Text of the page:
Archive for the ‘Blog-o-mentary’ Category

Tom Starland: An Interview With Myself – Part III, with questions and answers by Tom Starland

Tuesday, January 15th, 2013

Twelve years ago, back in the year 2000, I came up with an interesting idea – I would interview myself so I could address some issues on my mind. No one else in the media seemed to be interested so why not do it myself. My ego isn’t that big that I wasted space in our printed papers to include such a self-serving piece, and they were too long to include anyway. So they were posted only on our website (www.carolinaarts.com) – where they are today (Archives – Special Features), and every once in a while someone comes across them and really learns something about this paper and me – if they can get through it all. In reading back over them I have to say, if anything I’m consistent. My opinions have stayed the same on most of the subjects covered, although some of the subjects have gone through major changes or disappeared all together.

The first interview dealt with a lot of the paper’s history. Tom Starland: An Interview With Myself, with questions asked by Tom Starland was offered in May/June 2000. You can read it at this link (http://www.carolinaarts.com/600tominterview.html).

The second interview dealt with a lot of frustrations about how bad things in the visual art community were – in 2006. Tom Starland: An Interview With Myself – Part II, with questions asked by Tom Starland was offered in March 2006. Things were bad, but who knew the bottom was going to drop out in 2008. You can read it at this link (http://www.carolinaarts.com/306tominterview2.html).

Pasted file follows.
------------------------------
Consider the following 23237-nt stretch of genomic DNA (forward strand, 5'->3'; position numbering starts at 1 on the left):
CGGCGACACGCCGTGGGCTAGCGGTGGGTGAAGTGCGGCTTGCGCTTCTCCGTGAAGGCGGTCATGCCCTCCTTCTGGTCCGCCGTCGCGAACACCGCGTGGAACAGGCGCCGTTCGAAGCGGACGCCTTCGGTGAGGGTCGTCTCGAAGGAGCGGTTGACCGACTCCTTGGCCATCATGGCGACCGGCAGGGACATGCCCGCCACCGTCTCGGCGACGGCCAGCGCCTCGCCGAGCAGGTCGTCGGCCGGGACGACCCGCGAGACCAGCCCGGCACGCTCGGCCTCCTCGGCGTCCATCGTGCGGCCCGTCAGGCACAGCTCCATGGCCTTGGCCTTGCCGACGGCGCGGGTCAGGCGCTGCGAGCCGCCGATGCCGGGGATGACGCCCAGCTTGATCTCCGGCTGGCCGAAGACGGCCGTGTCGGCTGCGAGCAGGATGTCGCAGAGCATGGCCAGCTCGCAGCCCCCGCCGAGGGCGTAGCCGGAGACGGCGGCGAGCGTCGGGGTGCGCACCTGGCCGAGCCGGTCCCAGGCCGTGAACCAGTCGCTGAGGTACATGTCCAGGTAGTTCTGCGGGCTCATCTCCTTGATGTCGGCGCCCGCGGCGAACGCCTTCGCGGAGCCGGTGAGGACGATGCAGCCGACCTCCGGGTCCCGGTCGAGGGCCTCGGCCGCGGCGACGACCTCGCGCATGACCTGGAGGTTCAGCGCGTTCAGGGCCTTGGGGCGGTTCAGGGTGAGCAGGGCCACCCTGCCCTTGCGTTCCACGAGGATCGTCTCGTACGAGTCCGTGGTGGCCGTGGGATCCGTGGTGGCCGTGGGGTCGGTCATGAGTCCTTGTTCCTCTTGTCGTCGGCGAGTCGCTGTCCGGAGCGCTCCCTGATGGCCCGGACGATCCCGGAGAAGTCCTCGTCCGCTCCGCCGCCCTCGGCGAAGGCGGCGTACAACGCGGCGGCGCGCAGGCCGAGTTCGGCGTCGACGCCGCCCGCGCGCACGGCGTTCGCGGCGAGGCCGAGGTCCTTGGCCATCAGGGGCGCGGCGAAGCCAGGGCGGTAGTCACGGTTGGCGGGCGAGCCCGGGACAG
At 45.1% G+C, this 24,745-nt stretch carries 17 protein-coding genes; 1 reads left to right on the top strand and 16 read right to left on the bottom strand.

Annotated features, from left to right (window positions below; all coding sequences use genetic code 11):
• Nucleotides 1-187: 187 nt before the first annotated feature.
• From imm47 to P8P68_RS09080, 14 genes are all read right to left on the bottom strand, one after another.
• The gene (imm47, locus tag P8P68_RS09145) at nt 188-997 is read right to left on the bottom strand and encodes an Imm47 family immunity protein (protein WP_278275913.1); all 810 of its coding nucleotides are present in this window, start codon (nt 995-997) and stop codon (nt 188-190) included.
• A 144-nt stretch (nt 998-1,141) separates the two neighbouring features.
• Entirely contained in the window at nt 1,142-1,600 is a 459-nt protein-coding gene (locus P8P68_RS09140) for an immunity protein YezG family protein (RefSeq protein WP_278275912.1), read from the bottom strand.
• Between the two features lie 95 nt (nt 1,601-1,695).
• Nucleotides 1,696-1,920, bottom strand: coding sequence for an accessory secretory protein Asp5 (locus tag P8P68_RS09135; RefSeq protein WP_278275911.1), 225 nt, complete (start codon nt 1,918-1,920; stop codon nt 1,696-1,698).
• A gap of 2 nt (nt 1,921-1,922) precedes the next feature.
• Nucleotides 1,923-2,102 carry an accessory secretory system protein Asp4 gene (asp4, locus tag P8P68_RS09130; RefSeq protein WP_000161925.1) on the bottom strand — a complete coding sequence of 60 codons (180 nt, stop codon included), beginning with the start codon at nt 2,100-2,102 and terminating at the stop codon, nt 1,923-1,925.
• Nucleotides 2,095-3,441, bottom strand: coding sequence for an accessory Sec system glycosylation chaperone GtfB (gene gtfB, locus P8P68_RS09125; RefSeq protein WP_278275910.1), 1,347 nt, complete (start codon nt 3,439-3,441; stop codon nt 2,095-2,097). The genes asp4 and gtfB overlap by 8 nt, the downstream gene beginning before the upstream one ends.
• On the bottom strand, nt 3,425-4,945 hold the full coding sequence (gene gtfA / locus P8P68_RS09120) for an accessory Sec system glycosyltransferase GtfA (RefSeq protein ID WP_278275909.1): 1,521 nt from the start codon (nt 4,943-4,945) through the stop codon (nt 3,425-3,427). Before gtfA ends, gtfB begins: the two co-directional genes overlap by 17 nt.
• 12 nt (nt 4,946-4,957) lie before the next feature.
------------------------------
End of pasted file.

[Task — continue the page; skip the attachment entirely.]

A lot has happened in the six years since the last interview – the economy went to hell, funding for the arts has been under attack, we stopped printing our paper and became an electronic publication, and we got a new President. And, a lot of things have stayed the same.

So in our 25th year of covering the visual arts in the Carolinas, first in Charleston, SC, then the State of South Carolina, and finally in 1997, both North and South Carolina – it’s time for the third interview to take its place in an issue of Carolina Arts.

Q: Are you a little surprised that we are doing this for a third time, considering the bridges you burned in the first two interviews?

A: The biggest surprise is that they still couldn’t find anyone better than you to do this. Or, were you referring to the fact that we have made it through 25 years of publishing an arts newspaper?

Q: I see we are going to have the same banter of the first two interviews.

A: Smart-ass questions deserve smart-ass answers. And, in response to your first one – yes, I am surprised that no one has replaced us in covering the visual arts in the Carolinas. Some have tried or think they will, but they have a rude lesson to learn. And I’m happy to let them learn it.

The main problem is that there is not enough profit in covering the visual arts in the Carolinas while we are still in business and in 25 years we’ve learned to deal with that reality. And, yes I’m surprised we made it through the last six years – which have been a nightmare of change – a changing market, a changing medium, change, change, change.

Q: I take it you don’t like change?

A: I hate all change unless it is easy and benefits me. Who likes change that is bad? We’ve had enough of that in the last six years. If someone told me I had to change the font we use in the paper – I’d hate that, just for the sake that it is a change of what I’m used to, but if they said it would double our readership and be as easy as resetting something on my computer – I still would fight it, but eventually would embrace it, but I wouldn’t like it. First because if it was that easy to double readership by changing a font – that would make me feel stupid for not doing it long ago. Second, because it didn’t take that much effort to change for the better. But, not all change is that easy.

Q: So what changes have been good?